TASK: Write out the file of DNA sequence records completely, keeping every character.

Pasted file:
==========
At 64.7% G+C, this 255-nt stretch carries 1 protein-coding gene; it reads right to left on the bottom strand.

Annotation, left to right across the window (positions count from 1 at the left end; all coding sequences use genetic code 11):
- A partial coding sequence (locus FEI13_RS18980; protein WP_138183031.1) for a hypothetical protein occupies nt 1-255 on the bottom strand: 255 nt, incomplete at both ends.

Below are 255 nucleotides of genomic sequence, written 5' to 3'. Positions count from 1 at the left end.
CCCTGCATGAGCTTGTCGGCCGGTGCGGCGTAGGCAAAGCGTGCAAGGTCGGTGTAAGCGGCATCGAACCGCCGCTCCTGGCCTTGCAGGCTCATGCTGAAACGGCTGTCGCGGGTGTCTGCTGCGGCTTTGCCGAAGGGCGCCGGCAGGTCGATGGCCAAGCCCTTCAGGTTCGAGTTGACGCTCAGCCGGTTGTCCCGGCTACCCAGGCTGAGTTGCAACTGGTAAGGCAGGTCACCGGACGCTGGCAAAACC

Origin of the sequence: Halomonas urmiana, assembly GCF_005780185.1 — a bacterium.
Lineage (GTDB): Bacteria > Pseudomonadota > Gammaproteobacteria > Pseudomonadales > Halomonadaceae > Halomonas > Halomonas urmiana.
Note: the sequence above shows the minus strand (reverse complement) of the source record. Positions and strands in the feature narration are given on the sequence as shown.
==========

At 64.7% G+C, this 255-nt stretch carries 1 protein-coding gene; it reads right to left on the bottom strand.

Annotation, left to right across the window (positions count from 1 at the left end; all coding sequences use genetic code 11):
- A partial coding sequence (locus FEI13_RS18980; protein WP_138183031.1) for a hypothetical protein occupies nt 1-255 on the bottom strand: 255 nt, incomplete at both ends.

Below are 255 nucleotides of genomic sequence, written 5' to 3'. Positions count from 1 at the left end.
CCCTGCATGAGCTTGTCGGCCGGTGCGGCGTAGGCAAAGCGTGCAAGGTCGGTGTAAGCGGCATCGAACCGCCGCTCCTGGCCTTGCAGGCTCATGCTGAAACGGCTGTCGCGGGTGTCTGCTGCGGCTTTGCCGAAGGGCGCCGGCAGGTCGATGGCCAAGCCCTTCAGGTTCGAGTTGACGCTCAGCCGGTTGTCCCGGCTACCCAGGCTGAGTTGCAACTGGTAAGGCAGGTCACCGGACGCTGGCAAAACC

Origin of the sequence: Halomonas urmiana, assembly GCF_005780185.1 — a bacterium.
Lineage (GTDB): Bacteria > Pseudomonadota > Gammaproteobacteria > Pseudomonadales > Halomonadaceae > Halomonas > Halomonas urmiana.
Note: the sequence above shows the minus strand (reverse complement) of the source record. Positions and strands in the feature narration are given on the sequence as shown.